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The Story of Joseph

What is your story, or the story of a dyslexic in your life? How I got interested in dyslexia—my partner Joseph 

I’m not dyslexic myself. How did I get interested in dyslexia? My partner Joseph is the dyslexic in my life. I am continually inspired by his great gifts and by how he meets and transforms his struggles. Joseph has kindly offered to share his story. His journey illustrates many of the points that I have spoken about in these chapters of the heroic journey of a dyslexic. He is my hero! 

The Dyslexic M.I.N.D. Strengths

Before we begin, here is a little review of the dyslexic strengths explained, courtesy of Brock L. Eide, MD and Fernette F. Eide, MD from their book The Dyslexic Advantage:

  1. You can use this link or those embedded in the story to learn more about the Dyslexic M.I.N.D. strengths.

  2. Here is a little video by Dean Bragonier where he talks about them in a nutshell video: https://youtu.be/f8ijgzZCjjw

  3. And right here is a mini-review of the dyslexic strengths explained:

M-Strengths: Material Reasoning

  • Great 3-D or spatial reasoning.

I-Strengths: Interconnected Reasoning

  • Seeing unique connections that others often miss.
  • Using different perspectives and approaches to create a big-picture view.

N-Strengths: Narrative Reasoning

  • Being able to create vivid mental scenes to display important ideas and concepts from the past, present and future.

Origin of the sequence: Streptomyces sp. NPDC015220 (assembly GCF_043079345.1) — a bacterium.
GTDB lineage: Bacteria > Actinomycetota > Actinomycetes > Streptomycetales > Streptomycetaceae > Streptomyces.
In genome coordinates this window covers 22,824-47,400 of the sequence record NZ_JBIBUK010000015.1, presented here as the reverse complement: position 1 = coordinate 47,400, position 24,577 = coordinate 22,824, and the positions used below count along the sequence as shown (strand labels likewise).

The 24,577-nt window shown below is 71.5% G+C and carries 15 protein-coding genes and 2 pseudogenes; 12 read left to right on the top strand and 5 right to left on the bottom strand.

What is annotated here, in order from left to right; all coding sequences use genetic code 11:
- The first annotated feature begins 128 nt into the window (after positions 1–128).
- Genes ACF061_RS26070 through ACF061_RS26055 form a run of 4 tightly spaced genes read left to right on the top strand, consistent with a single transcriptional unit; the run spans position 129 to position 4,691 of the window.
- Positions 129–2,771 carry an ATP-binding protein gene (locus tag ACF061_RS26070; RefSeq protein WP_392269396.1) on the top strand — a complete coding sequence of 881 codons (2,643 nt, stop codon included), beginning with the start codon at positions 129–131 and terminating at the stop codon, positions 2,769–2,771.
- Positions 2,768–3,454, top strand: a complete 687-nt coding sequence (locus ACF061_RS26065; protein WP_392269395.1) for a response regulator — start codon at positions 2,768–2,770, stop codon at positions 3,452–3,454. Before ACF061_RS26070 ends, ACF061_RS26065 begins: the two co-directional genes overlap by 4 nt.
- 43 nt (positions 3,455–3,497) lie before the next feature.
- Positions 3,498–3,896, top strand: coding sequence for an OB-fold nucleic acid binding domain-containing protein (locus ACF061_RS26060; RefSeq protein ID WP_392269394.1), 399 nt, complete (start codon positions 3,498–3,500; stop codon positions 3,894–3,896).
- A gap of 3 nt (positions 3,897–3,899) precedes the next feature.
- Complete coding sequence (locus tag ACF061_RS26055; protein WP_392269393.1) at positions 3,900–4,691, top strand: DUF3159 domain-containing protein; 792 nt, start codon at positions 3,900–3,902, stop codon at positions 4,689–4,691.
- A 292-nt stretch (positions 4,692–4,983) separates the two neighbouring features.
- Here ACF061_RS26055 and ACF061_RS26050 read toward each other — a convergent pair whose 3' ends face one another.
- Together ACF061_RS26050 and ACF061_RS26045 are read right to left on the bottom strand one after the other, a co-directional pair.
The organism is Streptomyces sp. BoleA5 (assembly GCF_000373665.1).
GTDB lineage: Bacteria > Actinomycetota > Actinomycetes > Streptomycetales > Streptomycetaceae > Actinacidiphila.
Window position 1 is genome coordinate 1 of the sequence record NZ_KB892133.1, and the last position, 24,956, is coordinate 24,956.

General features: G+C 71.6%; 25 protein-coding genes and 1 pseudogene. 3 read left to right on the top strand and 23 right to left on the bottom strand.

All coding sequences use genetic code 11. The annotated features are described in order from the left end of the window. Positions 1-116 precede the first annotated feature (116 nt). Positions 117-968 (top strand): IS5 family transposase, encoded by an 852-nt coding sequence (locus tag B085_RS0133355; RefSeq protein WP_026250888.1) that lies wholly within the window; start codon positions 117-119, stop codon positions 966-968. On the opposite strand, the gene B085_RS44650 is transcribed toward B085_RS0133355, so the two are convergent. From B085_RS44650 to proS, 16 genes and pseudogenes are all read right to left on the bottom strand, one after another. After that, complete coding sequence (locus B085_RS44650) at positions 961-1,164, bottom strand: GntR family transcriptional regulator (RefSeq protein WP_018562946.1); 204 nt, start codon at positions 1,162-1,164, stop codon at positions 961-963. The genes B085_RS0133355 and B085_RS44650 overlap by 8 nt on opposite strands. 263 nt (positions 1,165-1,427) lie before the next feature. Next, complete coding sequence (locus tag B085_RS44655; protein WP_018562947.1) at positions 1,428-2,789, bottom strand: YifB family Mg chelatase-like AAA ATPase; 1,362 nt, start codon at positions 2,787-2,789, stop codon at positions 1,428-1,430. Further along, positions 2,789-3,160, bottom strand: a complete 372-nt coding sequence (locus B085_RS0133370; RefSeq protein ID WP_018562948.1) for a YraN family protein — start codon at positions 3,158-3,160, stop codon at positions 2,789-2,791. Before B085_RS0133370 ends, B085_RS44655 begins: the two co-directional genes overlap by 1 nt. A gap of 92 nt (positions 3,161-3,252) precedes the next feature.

• Having a great personal memory (a.k.a episodic memory).
  • Being able to write so vividly that others imagine it clearly.

D-Strengths: Dynamic Reasoning

  • Taking information and accurately making predictions about the past and the future.
  • The ability to notice patterns, even where some information is missing, and correctly make predictions.
  • Understanding how to deal with change and uncertainty from looking at qualitative data.
  • Having and following insight.

Joseph's Story

Family 

Joseph, (as is common with dyslexics) has many dyslexics in his family. Both of his parents are dyslexic. As a kid Joseph, with his great 3-D spatial comprehension and boundless curiosity, took apart literally everything in the house and put it back together again, including the toaster, most of the plumbing, all his bicycles, a camera, and his first motorcycle (his dyslexic M-strengths at work). He couldn’t help taking things apart and reassembling them—it was really fun! He checked out ever single thing in the house. His mother was nervous about him having his first motorcycle. When she’d seen that he’d taken apart literally every piece of it and it was spread all over the garage, she was relieved because she thought he wouldn’t be able to put it back together again. In a few days he had it put back together and it was running in better shape than ever!